Sony is already a market leader in Latin America, with a 35% share of recorded music market and demonstrating 15% growth year over year. Brazil happens to be the biggest and most explosive markets in the world currently, making Sony’s recent investment in Som livre, the leading independent music label in the country, particularly prescient. Elsewhere around the globe, SMG boasts 34% growth in China, is a leader among the majors in India and has seen significant penetration of markets in Russia, Nigeria, Philippines and Israel.

Podcast subs are coming

Sony anticipates a subscription model for podcasts and has already invested heavily in the growing audio sector, which is expected to register $1.6 billion in advertising worldwide in the coming year, via joint ventures and an in-house podcast division.

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When the competition goes public…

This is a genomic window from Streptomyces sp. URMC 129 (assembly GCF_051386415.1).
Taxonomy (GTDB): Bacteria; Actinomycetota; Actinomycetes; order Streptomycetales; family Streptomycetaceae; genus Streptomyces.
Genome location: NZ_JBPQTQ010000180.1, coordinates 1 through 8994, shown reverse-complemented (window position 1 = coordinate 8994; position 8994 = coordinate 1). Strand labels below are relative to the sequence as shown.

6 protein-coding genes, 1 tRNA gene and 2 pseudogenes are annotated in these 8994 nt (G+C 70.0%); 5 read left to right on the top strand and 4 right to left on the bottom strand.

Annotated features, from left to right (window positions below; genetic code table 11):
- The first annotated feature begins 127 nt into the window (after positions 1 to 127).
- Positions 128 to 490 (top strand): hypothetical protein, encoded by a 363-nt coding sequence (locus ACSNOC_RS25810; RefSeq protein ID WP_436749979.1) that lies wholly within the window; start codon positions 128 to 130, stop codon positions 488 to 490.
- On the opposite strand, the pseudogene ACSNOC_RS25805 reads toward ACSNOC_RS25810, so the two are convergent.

Ever the statesman, Stringer was asked about competitors Warner Music Group (WMG) and Universal Music Group (UMG) each heading towards IPOs. To that, the Sony chief pointed to outpacing the industry overall in recent years. “Our metrics are more positive than our competitors,” Stringer said, noting that there is an understanding and respect among the majors. “It’s been three big companies for a long time,” he remarked. “Obviously there are nuances, [but] we have caught up quickly in challenges we may have faced just two years ago.” Ultimately, Stringer offered, “We’ll learn from their IPOs.”

“Content shapes culture”

Between video games, films, social and digital media, the greater Sony family can tap into a multitude of synergistic opportunities, as it has with Travis Scott serving as brand ambassador for the PlayStation 5 console (the campaign generated over 1 billion impressions) as well as a performer within the Fortnite universe. Sony also takes seriously its place as an influencer of culture. Said Stringer: “Content shapes culture. … Every idea has to be different. We want to be innovative. We have to be ahead of the game.”

Slides courtesy of Sony Group Corporation